North Hempstead enters agreement to conduct study on additional Port Washington LIRR track

North Hempstead enters agreement to conduct study on additional Port Washington LIRR track
A Long Island Rail Road train pulls into the Great Neck station. (Photo by Adam Lidgett)

The Town of North Hempstead entered into an agreement with the Long Island Rail Road Tuesday night to consider building an additional track at the Port Washington Train Station to improve train service reliability and frequency.

North Hempstead Supervisor Jennifer DeSena said that under the memorandum of understanding, the Long Island Rail Road would study adding a track to increase service along the Port Washington Branch. She called this memorandum a first step.

“The whole point of what we’re doing is restoring service, bring something back,” DeSena said.

The memorandum will also include a study of the parking lot.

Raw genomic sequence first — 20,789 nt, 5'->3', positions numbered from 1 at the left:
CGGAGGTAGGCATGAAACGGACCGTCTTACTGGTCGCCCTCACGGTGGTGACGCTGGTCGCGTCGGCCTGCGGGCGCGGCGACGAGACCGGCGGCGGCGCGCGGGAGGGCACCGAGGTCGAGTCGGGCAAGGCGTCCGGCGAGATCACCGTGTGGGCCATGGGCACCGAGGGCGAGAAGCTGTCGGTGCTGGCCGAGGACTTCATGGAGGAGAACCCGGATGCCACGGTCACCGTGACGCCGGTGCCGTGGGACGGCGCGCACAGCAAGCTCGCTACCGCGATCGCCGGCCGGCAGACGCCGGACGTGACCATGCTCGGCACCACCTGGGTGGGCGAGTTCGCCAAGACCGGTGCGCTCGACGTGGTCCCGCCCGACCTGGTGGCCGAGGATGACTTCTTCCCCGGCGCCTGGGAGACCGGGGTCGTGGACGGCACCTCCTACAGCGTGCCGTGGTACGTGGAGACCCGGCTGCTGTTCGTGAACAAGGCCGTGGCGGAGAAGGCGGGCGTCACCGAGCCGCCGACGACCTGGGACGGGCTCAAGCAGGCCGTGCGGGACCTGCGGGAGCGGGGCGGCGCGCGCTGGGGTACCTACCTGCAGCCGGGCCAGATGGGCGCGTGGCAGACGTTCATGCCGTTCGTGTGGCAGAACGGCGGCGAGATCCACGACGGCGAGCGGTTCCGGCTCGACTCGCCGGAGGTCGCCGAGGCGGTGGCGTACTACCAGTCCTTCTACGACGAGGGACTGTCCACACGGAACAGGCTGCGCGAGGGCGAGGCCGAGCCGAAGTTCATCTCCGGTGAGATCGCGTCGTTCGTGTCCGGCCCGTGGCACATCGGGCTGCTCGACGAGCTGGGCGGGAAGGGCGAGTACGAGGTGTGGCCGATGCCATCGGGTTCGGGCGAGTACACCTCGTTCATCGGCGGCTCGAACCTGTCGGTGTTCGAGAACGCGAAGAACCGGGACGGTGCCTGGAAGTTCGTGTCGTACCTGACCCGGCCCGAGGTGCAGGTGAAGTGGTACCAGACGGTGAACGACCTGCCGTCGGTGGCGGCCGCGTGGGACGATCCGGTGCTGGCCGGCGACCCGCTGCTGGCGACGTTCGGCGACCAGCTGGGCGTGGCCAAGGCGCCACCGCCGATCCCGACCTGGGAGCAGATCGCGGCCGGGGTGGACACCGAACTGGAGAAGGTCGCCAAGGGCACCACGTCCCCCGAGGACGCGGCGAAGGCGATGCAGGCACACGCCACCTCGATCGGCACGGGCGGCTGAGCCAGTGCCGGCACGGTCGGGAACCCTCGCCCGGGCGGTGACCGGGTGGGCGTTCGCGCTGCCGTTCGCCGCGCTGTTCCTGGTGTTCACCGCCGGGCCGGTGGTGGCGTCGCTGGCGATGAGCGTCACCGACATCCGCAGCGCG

Town Councilmember Mariann Dalimonte said the town attorney informed the board that the memorandum of understanding is not a binding contract but rather an interest in negotiating future agreements for the project.

One resident asked if the memorandum would represent the Long Island Rail Road’s commitment to expanding service along the line, citing examples of alleged failed promises from them in the past.

Dalimonte said she and the supervisor had expressed those concerns to the Metropolitan Transit Authority, which oversees the Long Island Rail Road. She said they asked them to ensure that services would be expanded, but they said they could not guarantee it.

The board voted unanimously to enter into the memorandum of understanding. Councilmember Christine Liu was not present at the meeting because she had surgery earlier in the day.

DeSena said she has fought to restore express service after it was reduced when trains began running to Grand Central Madison in February 2023.

The supervisor recalled a conversation with the Long Island Rail Road president, who explained that warnings for diminished services were given 10 years ago when the LIRR considered work that did not go forward.

“And so here we are,” DeSena said.

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